Planning Region Team 8 is a group of parents, agency representatives, child care providers, special education providers, and school district representatives who work together to:
- Discuss issues of regional concern related to services for infants and toddlers with disabilities and their families.
- Make recommendations and provide feedback to local agencies regarding the provision of early development serves in the 7 counties and 19 school districts within Planning Region Team 8.
- Identify the potential lead agency to provide systems support for the region.
- Work with the Early Development Network Services Coordinators to identify gaps and duplications of resources in the region.
- Identify the training and technical assistance needs in the region for parents, family members, child care providers, and special education service providers and their administrators to help them identify children, infants, and toddlers with disabilities and to help them meet their developmental needs.
- Identify the resources that may be share or developed in the region to meet the needs of children and their families.
- Work on Child Find and public awareness to identify infants and toddlers with disabilities.
Planning Region Team 8 meets at least 6 times each year. The meeting dates and times are listed below and additional information regarding Agendas and minutes can be found by clicking on the individual meeting if applicable.
Next Meeting: November 9, 2016 – O’Neill (place TBD).
Early Development Network Services Coordinators
|Marjie Peed||Katie Williamson||Brianna Lawrenz|
- Nebraska Early development Network
- Directory of Area Service – Listing of local area service providers relating to early childhood education
- Special Education Equipment Catalog – Catalog of loanable and disposable equipment for special education needs available from ESU 8.
- Tummy Time – Activities to help you position, carry, hold, and play with your baby
- Effects of Pacifiers and Sippy Cups on Speech Delay if Used Long Term – Compilation of articles about the effects of longterm use of pacifiers and sippy cups can have on the normal speech development of toddlers.
- Developmental Milestones for Communication – Have concerns about your child’s speech development? Check out these guidelines to see if he/she is meeting the expectation of their age group.
- KidKeeper – this exciting new resource provides information to assist early childhood teachers, caregivers, parents, family members and other adults in promoting the learning and development of young children. Brought to you by UNL Extension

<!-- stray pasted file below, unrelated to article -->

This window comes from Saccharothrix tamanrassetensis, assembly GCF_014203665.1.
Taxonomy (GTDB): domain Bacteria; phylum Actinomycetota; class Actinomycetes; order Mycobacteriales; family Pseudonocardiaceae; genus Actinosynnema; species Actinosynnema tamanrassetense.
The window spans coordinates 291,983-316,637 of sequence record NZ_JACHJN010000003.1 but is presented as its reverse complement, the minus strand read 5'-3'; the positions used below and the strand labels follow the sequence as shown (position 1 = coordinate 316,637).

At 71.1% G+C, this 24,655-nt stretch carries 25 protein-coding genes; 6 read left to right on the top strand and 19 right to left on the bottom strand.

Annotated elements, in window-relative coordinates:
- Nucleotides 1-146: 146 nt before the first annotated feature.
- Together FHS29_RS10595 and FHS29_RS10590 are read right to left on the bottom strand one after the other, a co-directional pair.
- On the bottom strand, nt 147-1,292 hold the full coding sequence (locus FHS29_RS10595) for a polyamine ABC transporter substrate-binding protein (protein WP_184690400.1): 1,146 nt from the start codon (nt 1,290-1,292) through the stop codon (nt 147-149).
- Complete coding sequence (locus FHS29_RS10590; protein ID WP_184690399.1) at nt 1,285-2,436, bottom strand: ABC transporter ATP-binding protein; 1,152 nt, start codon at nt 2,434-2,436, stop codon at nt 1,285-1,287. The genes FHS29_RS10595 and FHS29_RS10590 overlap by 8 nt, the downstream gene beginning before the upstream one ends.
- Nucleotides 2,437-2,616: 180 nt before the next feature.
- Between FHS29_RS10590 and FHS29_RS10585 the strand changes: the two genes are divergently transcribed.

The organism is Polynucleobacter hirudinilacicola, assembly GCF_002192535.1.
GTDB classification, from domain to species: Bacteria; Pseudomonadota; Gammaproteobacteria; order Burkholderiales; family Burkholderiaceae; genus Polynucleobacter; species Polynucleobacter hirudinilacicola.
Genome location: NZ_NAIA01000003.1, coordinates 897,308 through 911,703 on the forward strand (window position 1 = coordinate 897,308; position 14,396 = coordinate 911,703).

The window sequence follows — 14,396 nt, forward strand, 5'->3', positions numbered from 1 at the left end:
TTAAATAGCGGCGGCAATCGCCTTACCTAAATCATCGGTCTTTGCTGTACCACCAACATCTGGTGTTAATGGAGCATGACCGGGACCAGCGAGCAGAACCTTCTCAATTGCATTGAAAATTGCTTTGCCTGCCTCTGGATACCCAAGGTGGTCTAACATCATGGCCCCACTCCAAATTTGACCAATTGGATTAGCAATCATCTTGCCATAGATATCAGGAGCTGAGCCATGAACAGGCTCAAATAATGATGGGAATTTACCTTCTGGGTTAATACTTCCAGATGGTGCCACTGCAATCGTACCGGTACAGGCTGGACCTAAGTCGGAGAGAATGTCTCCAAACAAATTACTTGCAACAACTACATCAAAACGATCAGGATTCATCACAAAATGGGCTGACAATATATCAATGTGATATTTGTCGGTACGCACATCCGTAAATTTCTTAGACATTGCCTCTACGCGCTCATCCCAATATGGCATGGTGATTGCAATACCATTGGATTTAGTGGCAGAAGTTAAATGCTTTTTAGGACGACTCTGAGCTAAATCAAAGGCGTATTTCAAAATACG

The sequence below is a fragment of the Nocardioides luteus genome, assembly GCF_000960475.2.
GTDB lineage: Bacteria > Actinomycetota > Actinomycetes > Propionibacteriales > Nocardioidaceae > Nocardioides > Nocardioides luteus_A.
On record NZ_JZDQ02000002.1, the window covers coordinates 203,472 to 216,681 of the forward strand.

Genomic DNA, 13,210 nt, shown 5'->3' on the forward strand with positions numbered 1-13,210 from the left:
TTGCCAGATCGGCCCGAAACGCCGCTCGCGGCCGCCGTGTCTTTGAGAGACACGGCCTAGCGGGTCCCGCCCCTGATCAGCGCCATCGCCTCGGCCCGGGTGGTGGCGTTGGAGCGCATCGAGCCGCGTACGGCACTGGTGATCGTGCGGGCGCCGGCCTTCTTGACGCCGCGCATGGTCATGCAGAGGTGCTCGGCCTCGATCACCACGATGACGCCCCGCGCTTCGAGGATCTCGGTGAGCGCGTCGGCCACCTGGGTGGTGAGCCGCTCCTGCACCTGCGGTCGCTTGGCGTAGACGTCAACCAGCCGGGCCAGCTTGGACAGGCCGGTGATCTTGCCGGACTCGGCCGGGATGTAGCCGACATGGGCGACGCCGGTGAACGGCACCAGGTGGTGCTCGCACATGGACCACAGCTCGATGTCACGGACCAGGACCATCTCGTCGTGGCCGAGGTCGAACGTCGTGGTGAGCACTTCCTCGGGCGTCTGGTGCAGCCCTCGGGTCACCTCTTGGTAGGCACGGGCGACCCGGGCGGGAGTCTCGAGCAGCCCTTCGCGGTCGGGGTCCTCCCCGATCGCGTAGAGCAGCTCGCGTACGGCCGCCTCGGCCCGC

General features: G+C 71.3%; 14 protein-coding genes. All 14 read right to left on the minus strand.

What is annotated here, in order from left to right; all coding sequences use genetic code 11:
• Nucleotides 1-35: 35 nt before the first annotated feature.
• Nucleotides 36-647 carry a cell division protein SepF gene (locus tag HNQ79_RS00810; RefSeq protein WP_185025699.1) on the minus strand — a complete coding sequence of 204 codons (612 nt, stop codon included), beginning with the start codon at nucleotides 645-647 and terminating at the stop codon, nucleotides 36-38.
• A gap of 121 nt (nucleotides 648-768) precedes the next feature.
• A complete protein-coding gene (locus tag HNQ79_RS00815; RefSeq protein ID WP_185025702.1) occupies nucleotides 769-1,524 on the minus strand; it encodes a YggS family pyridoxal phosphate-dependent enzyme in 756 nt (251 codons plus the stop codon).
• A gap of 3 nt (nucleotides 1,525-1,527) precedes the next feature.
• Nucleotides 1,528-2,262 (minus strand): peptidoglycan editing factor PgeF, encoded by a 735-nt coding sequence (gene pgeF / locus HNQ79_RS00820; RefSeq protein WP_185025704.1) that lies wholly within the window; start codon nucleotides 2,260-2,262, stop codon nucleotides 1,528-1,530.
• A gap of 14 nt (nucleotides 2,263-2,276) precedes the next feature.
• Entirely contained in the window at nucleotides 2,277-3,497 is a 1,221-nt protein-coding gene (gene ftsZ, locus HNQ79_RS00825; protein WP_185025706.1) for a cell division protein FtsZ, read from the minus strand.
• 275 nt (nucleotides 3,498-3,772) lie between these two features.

- Developmental Timeline – Below are some general development guidelines to determine if your child is developing at the typical milestone timelines.
• Lift head and chest when laying on stomach
• Follow a moving object or person with my eyes
• Grasp a rattle or finger
• Wiggle and kick my legs
• Smile back at people
• Make cooing or babbling sounds
• Cry in different ways to tell you what I need
• Hold my head up and look all around
• Recognize familiar faces and smile at you
• Coo, giggle and make lots of sounds
• Push up on my hands and knees
• Roll from my back to stomach and from my stomach to back
• Love to be held and cuddled
• Search (look) for sounds and turn head towards sound
• Sit up without much help
• Begin to pull myself up and stand with help
• Crawl or scoot myself forward
• Use my thumb and finger together to pick up little things
• Recognize and look for familiar people
• Start to imitate and make sounds like real words (momma, dada)
• Love to dump toys or things out of containers
• Stand alone holding on to furniture
• Walk along the furniture while holding on
• Take beginning steps towards walking alone
• Say a few meaningful words
• Point to a few objects when asked to find them
• Dance or bounce to music
• Respond to own name
• Want parents or caregivers to always be where I can see them
• Show fear or anxiety of people I don’t know
• Walk without help
• Climb up and down on things
• Stand up and sit down without holding on
• Like to push, pull, and take things apart
• Begin to show a “temper” when I can’t do something I want
• Understand simple one step directions
• Use more meaningful single words and gestures
• Use words together
• “Cling” to caretakers in new situations
• Walk, run, and climb without help
• Go up and down stairs without holding on
• Love to use the word “no”
• Have frequent temper outbursts, when I’m made, tired, or upset
• Put two and three words together in simple sentences
• Use about 50 words frequently
• Sing songs or say rhymes
• Feed myself and drink from a cup without a lid
• Resist sharing my toys with other children